How to Prevent WordPress Generating 3 Different Image Sizes

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Learn how to prevent WordPress generating 3 different image sizes and why it matters. WP auto-creates a thumbnail, medium-sized, and large image for every graphics file you upload. Moreover, themes and plugins may also add copies, pushing this number up even higher. Auto image generation needs more storage capacity and increases backup file sizes.

None of this concerns smaller blogs and websites that use images sparingly. But so many duplicated graphic files for larger, image-rich projects is not so good.

The Problem with WordPress Generated Images

There are two main problems when WordPress generates additional image sizes with larger websites. One is the unnecessary waste of space, and the other is potentially time-consuming backups. It makes no sense to have so many image sizes if you have zero use for them.

#1 Redundant images waste valuable space

Each time you upload an image, WordPress saves it to your Media Library as a media file. But it also makes copies of the same image whether you want them or not. Many websites only use the uploaded image once, which means one file of one size. Any other auto-generated images can become redundant and a waste of valuable disk space.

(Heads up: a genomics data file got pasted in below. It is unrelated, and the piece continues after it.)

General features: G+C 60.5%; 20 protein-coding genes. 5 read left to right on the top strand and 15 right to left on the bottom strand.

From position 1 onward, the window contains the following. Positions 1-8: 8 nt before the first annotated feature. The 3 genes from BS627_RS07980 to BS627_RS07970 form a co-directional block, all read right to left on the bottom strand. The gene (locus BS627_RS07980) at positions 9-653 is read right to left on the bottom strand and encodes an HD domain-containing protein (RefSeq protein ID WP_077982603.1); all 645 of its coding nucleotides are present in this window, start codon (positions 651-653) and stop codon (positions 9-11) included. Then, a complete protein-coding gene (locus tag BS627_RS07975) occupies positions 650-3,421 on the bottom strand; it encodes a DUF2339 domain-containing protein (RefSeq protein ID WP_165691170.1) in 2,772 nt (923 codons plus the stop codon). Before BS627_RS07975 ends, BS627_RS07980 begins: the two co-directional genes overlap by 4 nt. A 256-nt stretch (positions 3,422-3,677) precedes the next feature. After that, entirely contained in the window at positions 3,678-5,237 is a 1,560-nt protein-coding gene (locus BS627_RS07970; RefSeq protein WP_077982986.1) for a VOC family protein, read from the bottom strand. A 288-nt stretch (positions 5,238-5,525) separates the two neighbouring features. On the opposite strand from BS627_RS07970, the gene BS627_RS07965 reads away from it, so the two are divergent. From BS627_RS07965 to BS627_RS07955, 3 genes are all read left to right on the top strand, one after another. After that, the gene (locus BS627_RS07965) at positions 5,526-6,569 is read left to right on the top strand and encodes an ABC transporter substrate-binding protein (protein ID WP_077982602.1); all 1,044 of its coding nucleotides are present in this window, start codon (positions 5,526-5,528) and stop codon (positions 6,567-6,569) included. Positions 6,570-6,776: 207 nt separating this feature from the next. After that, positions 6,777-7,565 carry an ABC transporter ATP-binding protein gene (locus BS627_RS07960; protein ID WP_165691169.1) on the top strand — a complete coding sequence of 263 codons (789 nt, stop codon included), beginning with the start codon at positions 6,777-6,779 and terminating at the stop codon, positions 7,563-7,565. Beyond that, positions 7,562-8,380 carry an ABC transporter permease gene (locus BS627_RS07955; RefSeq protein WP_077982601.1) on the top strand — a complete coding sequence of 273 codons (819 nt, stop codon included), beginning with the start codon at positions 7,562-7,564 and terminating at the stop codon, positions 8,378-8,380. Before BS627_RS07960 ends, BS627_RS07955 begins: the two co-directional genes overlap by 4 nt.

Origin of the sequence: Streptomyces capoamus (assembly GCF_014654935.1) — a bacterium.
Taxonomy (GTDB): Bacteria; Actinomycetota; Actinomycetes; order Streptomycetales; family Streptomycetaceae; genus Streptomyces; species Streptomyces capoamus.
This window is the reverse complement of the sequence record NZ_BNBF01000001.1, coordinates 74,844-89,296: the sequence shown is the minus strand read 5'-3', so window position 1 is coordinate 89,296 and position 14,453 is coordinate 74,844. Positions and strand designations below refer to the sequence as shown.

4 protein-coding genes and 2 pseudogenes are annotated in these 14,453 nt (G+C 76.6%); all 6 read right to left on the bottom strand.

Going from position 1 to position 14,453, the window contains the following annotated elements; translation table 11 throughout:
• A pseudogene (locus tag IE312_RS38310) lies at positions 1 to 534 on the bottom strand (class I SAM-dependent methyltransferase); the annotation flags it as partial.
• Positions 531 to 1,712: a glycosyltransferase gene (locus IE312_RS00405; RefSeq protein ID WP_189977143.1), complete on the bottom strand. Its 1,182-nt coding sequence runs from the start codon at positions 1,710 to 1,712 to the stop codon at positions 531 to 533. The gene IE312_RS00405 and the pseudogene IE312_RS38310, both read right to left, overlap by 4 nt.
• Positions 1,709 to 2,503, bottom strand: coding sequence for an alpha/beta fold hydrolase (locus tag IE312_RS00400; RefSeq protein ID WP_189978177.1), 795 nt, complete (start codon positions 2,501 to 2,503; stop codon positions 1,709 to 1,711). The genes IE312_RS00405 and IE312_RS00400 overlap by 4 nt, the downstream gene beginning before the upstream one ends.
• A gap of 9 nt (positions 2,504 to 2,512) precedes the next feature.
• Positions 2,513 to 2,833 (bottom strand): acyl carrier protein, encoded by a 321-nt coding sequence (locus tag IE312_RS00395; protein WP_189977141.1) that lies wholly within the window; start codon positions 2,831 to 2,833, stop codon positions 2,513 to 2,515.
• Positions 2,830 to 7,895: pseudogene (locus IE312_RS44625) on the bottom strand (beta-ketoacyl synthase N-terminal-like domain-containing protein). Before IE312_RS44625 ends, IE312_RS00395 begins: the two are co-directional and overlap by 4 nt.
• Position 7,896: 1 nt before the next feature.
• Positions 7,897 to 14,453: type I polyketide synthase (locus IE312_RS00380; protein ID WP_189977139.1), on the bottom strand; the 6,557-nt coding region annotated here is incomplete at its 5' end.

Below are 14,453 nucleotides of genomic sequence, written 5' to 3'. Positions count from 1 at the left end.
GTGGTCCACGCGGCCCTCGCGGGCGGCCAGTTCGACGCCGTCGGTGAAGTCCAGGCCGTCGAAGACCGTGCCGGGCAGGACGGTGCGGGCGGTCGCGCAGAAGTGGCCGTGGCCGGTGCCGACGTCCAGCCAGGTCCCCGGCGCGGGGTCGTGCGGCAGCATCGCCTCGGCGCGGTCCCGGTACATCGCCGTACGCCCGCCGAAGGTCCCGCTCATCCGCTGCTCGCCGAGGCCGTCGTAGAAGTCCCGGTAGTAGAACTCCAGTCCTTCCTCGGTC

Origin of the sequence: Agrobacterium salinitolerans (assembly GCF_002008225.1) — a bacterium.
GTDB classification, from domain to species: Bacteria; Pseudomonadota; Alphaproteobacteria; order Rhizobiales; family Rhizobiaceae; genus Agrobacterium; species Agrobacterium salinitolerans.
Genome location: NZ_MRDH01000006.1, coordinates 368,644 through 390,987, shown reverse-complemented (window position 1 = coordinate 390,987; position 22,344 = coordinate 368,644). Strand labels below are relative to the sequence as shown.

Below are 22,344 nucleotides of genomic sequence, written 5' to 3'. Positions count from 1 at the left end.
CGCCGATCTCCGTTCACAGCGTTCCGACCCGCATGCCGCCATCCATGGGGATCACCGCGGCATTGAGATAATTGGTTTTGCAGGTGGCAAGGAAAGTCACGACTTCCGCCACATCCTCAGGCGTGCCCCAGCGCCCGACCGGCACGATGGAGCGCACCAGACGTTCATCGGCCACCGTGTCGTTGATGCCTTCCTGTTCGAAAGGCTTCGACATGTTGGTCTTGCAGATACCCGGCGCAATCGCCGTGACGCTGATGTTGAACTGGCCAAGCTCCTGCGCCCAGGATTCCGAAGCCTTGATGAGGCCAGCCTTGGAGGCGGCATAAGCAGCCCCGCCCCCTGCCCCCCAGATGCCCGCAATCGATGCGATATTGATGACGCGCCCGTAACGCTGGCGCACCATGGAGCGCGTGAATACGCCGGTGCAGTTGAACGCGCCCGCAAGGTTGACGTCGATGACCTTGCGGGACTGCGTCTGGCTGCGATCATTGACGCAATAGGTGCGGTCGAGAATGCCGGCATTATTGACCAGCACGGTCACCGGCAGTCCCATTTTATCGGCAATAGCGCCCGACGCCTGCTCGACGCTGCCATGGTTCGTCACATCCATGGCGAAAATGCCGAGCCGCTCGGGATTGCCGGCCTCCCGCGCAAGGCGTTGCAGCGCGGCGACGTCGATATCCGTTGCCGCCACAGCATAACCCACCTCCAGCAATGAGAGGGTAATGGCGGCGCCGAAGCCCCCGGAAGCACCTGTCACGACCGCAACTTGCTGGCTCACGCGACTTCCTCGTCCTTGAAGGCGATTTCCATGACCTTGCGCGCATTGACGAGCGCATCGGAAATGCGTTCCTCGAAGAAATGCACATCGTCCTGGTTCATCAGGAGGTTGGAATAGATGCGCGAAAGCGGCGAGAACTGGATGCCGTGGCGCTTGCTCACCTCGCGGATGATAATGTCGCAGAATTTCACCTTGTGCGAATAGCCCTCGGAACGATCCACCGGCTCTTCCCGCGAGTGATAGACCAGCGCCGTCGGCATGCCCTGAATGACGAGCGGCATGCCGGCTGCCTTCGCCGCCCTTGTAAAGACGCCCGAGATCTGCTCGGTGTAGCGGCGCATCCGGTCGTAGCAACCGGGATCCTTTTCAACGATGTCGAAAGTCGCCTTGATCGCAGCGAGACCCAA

#2 Images can slow down backups

Times a thousand images by three, and even more if your plugins and WordPress theme creates copies. All these extra images result in larger backups. That means backup software needs more time to prepare and additional space to store your graphic files. Large backups can also consume a lot of server resources, which may cause issues on budget-priced web hosting accounts.

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Image Audit in cPanel

This guide is not for WordPress owners who run tiny websites. It’s aimed more at larger projects that want to reduce the number of unnecessary stored images. The amount of saved graphics—and the space they take up—often surprises site owners.

Let’s begin this guide with a quick image upload and file audit to illustrate.

Log in to your WP Admin Area

You can drag-n-drop an image into the upload area or select one from another device.

Let’s choose ‘Select Files’ and upload a single image file called kitten.

There’s a confirmation message with an edit link after the successful upload.

Now let’s see the new image on the server and all the auto-generated copies.

How to access your web server

You need an FTP client or access to your cPanel (Control Panel) File Manager to test your site. This guide is using cPanel to illustrate as all users will have one. Please read ‘What Is cPanel | A Guide for Beginners’ first if you’re unfamiliar with its interface.

Log in to your WordPress cPanel account.

From the FILES section, click File Manager. The program opens in a new tab.

You’re now at the File Manager main screen.

Click the public_html folder in the File Directory Tree on the left of the screen.

This action opens your WordPress files and folders on the right of the screen.

Open wp-content/uploads to reveal its folders.

WordPress saves your uploaded image files in year folders named by numbers, i.e., 2020.

The year folder holds month subfolders, also named by numbers, i.e., 01 = January.

Click the year folder and the current month’s folder to open it, e.g., 2021/02.